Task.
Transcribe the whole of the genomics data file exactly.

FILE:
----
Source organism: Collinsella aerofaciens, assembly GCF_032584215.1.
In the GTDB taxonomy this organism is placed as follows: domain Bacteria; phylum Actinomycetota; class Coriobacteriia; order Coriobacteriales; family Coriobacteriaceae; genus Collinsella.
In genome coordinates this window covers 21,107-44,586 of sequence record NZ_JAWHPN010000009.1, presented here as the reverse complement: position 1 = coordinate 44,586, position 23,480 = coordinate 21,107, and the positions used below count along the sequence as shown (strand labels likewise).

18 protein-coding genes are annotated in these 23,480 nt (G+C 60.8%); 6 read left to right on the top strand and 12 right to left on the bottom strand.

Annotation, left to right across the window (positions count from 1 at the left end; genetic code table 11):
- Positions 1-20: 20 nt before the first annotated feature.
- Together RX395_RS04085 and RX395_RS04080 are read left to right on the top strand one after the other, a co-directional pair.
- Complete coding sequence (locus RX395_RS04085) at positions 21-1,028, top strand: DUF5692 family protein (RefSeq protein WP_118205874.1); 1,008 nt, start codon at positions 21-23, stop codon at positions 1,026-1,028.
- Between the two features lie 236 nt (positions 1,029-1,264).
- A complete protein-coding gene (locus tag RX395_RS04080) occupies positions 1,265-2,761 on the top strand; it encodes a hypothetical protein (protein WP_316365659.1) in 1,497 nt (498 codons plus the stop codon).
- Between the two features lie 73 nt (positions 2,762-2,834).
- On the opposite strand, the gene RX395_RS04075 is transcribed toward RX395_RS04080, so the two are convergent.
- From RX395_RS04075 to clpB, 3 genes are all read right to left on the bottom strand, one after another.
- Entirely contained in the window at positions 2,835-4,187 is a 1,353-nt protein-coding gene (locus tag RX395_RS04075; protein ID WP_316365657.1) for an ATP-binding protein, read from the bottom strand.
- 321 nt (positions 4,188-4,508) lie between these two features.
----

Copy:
Source organism: Collinsella aerofaciens, assembly GCF_032584215.1.
In the GTDB taxonomy this organism is placed as follows: domain Bacteria; phylum Actinomycetota; class Coriobacteriia; order Coriobacteriales; family Coriobacteriaceae; genus Collinsella.
In genome coordinates this window covers 21,107-44,586 of sequence record NZ_JAWHPN010000009.1, presented here as the reverse complement: position 1 = coordinate 44,586, position 23,480 = coordinate 21,107, and the positions used below count along the sequence as shown (strand labels likewise).

18 protein-coding genes are annotated in these 23,480 nt (G+C 60.8%); 6 read left to right on the top strand and 12 right to left on the bottom strand.

Annotation, left to right across the window (positions count from 1 at the left end; genetic code table 11):
- Positions 1-20: 20 nt before the first annotated feature.
- Together RX395_RS04085 and RX395_RS04080 are read left to right on the top strand one after the other, a co-directional pair.
- Complete coding sequence (locus RX395_RS04085) at positions 21-1,028, top strand: DUF5692 family protein (RefSeq protein WP_118205874.1); 1,008 nt, start codon at positions 21-23, stop codon at positions 1,026-1,028.
- Between the two features lie 236 nt (positions 1,029-1,264).
- A complete protein-coding gene (locus tag RX395_RS04080) occupies positions 1,265-2,761 on the top strand; it encodes a hypothetical protein (protein WP_316365659.1) in 1,497 nt (498 codons plus the stop codon).
- Between the two features lie 73 nt (positions 2,762-2,834).
- On the opposite strand, the gene RX395_RS04075 is transcribed toward RX395_RS04080, so the two are convergent.
- From RX395_RS04075 to clpB, 3 genes are all read right to left on the bottom strand, one after another.
- Entirely contained in the window at positions 2,835-4,187 is a 1,353-nt protein-coding gene (locus tag RX395_RS04075; protein ID WP_316365657.1) for an ATP-binding protein, read from the bottom strand.
- 321 nt (positions 4,188-4,508) lie between these two features.